After two large earthquakes with magnitudes over 4, the Katla volcano in Iceland seems set to erupt.
Iceland's Meteorological Office said that two unusually large earthquakes struck the crater of Katla, causing at least ten aftershocks. There were no reports of injuries or even property damage, but this could be a warning sign that something big is about to happen at the volcano.
Named after an evil troll, Katla is very active. Over twenty eruptions have been recorded between 930 and 1918, at intervals of 13–95 years. Recently, small eruptions took place in 1999 and 2011, but none of them were strong enough to break the ice covering the caldera.
Remember Eyjafjallajökull? Meet his big sister Katla. She is experiencing volcanic PMS at the moment. pic.twitter.com/74pUdpF3cS
— Yrsa Sigurdardottir (@YrsaSig) August 29, 2016
The last big eruption was in 1918 when the volcano spewed ash for several weeks. This seems to indicate that the volcano is overdue for an eruption as it is, but there are no clear signs of when this is going to happen. Geophysicist Gunnar Gudmundsson said the situation around the volcano is "a little bit unusual" but argued against panic.
“People have been waiting for an eruption for 50 years,” Gudmundsson said. “But there is no sign of an eruption.”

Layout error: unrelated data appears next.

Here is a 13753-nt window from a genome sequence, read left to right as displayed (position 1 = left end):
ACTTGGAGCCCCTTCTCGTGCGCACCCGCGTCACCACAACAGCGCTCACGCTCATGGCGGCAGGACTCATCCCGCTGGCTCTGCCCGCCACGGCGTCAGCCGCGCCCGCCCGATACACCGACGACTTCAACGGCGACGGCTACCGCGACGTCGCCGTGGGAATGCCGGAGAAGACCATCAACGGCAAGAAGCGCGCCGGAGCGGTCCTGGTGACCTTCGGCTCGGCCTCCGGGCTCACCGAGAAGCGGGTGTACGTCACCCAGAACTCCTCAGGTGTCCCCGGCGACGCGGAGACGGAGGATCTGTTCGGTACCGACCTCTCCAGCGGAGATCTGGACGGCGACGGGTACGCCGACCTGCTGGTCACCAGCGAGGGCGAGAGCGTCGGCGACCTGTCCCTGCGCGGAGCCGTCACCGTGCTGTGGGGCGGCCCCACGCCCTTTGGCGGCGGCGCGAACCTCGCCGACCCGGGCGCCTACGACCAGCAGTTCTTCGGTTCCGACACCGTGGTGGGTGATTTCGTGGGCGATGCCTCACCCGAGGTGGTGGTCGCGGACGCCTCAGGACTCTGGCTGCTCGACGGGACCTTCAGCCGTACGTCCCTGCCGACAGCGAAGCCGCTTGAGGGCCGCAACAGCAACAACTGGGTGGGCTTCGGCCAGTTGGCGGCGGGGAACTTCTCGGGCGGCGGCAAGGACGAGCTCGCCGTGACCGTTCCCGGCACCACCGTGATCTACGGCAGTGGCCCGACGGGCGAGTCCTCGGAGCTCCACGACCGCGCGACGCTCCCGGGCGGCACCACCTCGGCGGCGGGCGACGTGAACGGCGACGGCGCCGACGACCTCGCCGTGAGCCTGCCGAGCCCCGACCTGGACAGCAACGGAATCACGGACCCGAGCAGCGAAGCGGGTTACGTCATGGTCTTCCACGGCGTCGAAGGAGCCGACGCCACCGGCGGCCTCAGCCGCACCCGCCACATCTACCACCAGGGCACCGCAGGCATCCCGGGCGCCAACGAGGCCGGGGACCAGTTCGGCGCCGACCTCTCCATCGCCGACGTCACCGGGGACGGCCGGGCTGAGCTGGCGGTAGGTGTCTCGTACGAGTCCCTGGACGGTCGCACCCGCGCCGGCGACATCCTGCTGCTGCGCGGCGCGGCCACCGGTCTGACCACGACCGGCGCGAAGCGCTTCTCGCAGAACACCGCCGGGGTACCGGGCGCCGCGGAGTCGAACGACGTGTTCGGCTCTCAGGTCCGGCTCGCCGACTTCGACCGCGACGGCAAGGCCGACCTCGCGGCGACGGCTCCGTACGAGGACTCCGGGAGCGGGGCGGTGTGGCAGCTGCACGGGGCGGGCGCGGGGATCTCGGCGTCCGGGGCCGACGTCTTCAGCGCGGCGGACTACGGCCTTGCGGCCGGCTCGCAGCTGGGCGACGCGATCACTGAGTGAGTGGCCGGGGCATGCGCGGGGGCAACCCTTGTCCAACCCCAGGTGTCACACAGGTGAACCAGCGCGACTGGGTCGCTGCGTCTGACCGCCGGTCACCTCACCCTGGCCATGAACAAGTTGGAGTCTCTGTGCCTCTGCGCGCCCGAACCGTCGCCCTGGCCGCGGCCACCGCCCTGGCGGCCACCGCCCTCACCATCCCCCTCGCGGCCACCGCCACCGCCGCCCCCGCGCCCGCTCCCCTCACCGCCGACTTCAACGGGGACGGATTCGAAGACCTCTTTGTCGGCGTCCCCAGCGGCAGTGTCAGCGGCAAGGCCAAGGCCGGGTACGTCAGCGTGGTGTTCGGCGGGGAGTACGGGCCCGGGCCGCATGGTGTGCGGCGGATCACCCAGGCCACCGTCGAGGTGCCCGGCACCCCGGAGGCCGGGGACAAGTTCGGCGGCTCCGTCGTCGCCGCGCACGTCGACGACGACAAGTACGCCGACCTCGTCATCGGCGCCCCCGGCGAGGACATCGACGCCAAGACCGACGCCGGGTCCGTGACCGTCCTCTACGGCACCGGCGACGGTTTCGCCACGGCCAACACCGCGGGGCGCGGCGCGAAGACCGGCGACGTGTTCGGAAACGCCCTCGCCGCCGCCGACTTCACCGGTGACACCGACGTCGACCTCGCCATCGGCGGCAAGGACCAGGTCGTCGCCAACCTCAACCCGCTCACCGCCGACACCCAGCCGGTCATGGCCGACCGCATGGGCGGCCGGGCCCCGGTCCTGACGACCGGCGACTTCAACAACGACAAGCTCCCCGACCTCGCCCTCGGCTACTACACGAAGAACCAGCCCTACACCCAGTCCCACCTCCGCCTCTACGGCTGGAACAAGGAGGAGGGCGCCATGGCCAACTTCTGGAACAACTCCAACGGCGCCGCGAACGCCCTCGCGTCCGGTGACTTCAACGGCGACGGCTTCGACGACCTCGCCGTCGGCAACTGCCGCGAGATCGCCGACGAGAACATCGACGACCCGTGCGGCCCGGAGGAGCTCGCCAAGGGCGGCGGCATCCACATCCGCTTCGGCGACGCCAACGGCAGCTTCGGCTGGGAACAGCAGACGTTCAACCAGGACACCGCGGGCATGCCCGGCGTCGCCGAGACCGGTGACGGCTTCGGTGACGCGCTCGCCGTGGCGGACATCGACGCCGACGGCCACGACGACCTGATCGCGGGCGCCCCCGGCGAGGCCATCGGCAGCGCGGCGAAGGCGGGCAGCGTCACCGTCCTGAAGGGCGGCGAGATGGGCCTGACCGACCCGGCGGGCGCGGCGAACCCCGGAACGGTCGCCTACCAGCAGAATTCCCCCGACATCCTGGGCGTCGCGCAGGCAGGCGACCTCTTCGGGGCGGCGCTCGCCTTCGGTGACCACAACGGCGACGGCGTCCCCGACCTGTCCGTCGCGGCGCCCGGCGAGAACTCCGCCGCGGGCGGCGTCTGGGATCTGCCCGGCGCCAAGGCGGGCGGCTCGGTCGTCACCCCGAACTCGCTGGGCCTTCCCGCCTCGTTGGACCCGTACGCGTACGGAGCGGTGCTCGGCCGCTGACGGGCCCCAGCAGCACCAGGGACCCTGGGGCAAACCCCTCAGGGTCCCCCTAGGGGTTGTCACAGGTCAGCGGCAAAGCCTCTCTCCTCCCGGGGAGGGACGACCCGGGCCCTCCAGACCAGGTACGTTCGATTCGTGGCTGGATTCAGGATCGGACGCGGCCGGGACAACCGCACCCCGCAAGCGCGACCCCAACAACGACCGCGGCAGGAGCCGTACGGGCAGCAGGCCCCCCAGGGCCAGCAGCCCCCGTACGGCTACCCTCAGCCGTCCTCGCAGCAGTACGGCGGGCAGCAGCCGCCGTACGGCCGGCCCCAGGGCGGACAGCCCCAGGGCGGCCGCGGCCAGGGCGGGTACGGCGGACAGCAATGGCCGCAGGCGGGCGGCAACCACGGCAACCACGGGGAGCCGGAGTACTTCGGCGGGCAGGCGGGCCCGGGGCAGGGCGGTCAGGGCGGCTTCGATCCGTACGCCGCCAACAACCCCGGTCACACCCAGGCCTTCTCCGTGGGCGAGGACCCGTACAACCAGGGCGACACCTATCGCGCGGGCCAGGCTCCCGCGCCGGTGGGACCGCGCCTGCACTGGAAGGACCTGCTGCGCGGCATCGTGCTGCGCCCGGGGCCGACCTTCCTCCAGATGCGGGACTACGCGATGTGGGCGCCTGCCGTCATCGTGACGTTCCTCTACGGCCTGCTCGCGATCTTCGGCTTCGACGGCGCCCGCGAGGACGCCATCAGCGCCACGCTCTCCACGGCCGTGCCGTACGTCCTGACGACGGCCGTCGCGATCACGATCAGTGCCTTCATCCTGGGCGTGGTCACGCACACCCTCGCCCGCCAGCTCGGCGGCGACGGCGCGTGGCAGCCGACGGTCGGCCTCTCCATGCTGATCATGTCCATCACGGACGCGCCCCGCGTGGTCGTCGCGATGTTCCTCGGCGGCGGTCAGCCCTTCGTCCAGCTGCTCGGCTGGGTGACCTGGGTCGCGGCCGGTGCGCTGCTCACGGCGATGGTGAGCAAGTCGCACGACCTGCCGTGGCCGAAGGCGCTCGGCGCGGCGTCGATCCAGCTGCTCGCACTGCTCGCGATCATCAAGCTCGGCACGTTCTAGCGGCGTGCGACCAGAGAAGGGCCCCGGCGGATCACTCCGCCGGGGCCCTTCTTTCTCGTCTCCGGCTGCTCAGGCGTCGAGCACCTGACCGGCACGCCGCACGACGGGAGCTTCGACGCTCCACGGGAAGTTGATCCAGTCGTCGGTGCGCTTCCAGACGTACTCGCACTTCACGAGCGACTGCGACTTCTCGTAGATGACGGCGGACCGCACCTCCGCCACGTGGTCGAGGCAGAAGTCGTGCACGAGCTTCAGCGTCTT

[panel style="panel-success" title="Katla at a glance" footer=""]- large volcano in southern Iceland, very active
- has a diameter of 10 km (6.2 mi) and is covered with 200–700 metres (660–2,300 ft) of ice
- twenty eruptions between 930 and 1918, last big one in 1918
- seems overdue for an eruption[/panel]
While Iceland's Met Office did raise the alarm level, it too said that no clear signs indicate an impending eruption.
“It is quite a dynamic situation now, in the next hours and days following this, but as we speak at the moment we do not see any signs that there is an imminent hazardous unrest about to happen," Matthew Roberts from the Icelandic Met Office said.
The last major volcanic eruption in Iceland was in 2010 when Eyjafjallajokull volcano erupted, spitting out an enormous cloud of ash and canceling over 100,000 flights. Iceland is one of the most volcanically active countries in the world. The reason for this is twofold: first, it's due to its location on the mid-Atlantic Ridge, a divergent tectonic plate boundary, and second, due to its location over a hotspot.